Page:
In 2017, 1.96 billion people worldwide were social media users; it is projected that this number will increase by .54 billion to a whopping 2.5 billion this year. Being that 81% of the US uses social media, chances are, you are active on at least one account.
Whether you post regularly, once a week, or every now and then on social media can not only affect your public persona but determine whether or not you get the job.
But what posts will keep you in the running? And which are potential red flags? Hiring managers share with us examples of what job candidates should stay away from when posting on social media. Take a look at what they had to say.
What are one or two real examples you’ve seen on candidates’ social media accounts that kept them from getting the job?
“Not using their real name and/or [using] offensive photos.” — Natasha Taylor, Recruiting & Hiring Manager for Rhino Staging
“[Job candidate] applies for regional director. It seems like a good fit … [O]n social media, [he] posts a rant stating that people who watch football or participate [in it] are pieces of expletive, callous foul … football causes brain damage, and those who watch it are complicit…His social opinions colored his effectiveness as regional director and could make people feel uncomfortable.” — Erica Holloway, Hiring Manager for Digital Media Academy
“I don’t necessarily look at every candidate’s social media accounts. I usually do when I’m skeptical on whether or not to bring them in. For example, if a candidate seems underqualified, things I’ll look for include whether or not they’ve been involved with the community and learned skillsets that would apply. First example, I looked at a candidate’s Facebook page and saw that he was really into music but some of his pictures were rather strange. He would post a lot of things that were hateful and cuss a lot or would brag about his drug usage and very derogatory topics. I automatically deemed him unfit for this work environment. Second example, I had a candidate whose Facebook was full of insulting picture towards women and a lot of inappropriate pictures. I didn’t think that would be a good fit either.” — Rebecca Del Cid, Hiring Manager for BrandRep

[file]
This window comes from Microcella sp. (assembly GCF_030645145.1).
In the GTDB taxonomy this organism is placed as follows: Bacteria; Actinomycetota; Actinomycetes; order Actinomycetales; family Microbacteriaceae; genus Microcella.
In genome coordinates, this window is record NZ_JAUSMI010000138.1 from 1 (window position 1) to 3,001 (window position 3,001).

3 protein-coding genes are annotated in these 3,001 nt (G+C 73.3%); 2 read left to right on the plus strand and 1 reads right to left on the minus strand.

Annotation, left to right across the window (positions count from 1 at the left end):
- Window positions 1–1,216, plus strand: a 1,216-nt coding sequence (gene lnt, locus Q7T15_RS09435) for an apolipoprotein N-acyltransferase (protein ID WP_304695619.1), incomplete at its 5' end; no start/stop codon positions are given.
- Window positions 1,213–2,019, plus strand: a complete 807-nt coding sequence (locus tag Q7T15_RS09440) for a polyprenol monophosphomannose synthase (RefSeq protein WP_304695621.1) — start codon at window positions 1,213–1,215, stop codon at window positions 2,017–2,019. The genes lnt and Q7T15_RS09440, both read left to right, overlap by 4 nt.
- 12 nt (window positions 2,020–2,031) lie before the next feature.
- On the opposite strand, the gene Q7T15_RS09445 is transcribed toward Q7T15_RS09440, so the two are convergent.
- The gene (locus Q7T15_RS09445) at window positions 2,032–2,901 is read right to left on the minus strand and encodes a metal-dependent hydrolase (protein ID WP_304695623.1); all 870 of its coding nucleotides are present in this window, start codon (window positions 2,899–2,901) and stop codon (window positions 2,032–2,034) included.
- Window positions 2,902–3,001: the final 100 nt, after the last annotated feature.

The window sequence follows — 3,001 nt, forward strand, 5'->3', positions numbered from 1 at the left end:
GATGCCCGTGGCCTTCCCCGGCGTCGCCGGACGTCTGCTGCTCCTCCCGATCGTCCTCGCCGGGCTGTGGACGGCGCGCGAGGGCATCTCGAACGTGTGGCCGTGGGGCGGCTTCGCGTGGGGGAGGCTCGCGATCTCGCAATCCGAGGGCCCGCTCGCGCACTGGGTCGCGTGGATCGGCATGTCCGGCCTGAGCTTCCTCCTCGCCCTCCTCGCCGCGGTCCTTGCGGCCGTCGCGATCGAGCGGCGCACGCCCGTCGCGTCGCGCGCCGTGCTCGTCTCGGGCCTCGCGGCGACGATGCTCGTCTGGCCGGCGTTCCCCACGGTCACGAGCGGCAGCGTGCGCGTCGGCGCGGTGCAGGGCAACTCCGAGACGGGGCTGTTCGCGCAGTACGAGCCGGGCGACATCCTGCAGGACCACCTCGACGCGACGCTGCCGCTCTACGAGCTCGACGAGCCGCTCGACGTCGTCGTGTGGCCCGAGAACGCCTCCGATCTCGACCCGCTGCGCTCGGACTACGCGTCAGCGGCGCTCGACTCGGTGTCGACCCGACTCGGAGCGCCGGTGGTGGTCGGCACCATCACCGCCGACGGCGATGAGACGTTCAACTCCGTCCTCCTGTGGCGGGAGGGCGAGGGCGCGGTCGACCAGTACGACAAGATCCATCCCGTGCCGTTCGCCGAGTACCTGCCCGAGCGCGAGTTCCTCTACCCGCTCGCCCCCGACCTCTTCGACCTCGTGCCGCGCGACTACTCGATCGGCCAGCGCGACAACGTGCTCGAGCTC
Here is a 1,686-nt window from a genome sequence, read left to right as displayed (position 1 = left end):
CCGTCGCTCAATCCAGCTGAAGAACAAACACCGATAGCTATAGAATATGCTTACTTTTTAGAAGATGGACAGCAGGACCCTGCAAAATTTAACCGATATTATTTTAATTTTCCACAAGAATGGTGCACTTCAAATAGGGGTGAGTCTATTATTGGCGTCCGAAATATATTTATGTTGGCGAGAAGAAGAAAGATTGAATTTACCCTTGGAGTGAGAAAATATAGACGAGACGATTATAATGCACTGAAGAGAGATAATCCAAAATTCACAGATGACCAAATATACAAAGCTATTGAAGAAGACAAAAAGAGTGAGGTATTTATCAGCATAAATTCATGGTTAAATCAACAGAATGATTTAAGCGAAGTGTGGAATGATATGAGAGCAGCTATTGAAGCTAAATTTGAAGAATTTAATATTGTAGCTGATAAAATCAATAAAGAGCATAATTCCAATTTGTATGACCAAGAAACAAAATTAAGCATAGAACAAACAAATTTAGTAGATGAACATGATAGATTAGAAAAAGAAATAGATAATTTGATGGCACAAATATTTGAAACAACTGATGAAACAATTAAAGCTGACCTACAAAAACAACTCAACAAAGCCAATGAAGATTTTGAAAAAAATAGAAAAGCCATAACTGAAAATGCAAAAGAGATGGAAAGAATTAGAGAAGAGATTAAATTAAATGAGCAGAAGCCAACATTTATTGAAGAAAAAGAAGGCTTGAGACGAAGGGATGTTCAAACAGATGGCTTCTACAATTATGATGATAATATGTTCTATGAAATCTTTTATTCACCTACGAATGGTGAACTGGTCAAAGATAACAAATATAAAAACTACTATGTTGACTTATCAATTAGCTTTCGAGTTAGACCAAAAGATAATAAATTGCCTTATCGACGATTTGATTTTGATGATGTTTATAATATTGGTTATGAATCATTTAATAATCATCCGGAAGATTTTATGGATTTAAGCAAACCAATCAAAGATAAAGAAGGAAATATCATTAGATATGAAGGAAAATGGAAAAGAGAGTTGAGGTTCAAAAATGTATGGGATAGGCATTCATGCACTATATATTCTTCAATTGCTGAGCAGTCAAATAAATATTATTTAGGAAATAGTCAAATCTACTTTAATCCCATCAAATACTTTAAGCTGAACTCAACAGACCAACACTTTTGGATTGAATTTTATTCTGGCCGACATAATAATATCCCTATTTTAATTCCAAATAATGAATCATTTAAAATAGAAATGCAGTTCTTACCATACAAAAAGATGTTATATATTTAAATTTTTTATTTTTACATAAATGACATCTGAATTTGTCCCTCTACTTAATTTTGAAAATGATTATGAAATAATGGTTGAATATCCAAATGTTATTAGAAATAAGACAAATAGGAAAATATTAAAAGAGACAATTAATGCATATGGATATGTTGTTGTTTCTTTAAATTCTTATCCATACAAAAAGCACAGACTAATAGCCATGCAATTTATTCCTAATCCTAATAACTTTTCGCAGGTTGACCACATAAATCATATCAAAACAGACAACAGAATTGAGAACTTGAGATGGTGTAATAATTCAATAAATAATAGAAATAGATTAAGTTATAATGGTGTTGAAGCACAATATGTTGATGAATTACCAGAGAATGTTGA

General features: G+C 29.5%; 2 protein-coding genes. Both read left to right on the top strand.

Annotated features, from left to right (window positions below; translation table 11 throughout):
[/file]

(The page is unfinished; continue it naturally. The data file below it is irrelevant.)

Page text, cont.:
“We don’t typically look at candidate’s social media pages due to HR protocols. But if we did, I would definitely look at their pictures and how they present themselves and the language they use.” – Sarah Schroeder, Hiring Manager for American Marketing & Publishing, LLC
“We can’t keep them from getting the job based on their social media accounts; that would be discriminatory. Potential red flags to look out for are excessive drinking, acting in a manner with friends, excessive drunk pictures, and overly aggressive posts about politics and religion … [It shows there] could be a cultural problem [and the candidate] might not be able to work with other people.” — Melissa Richardson, Hiring Manager for Deacom, Inc.
Job seekers, keep this advice in mind the next time you post on social media; your job candidacy may be affected by it.
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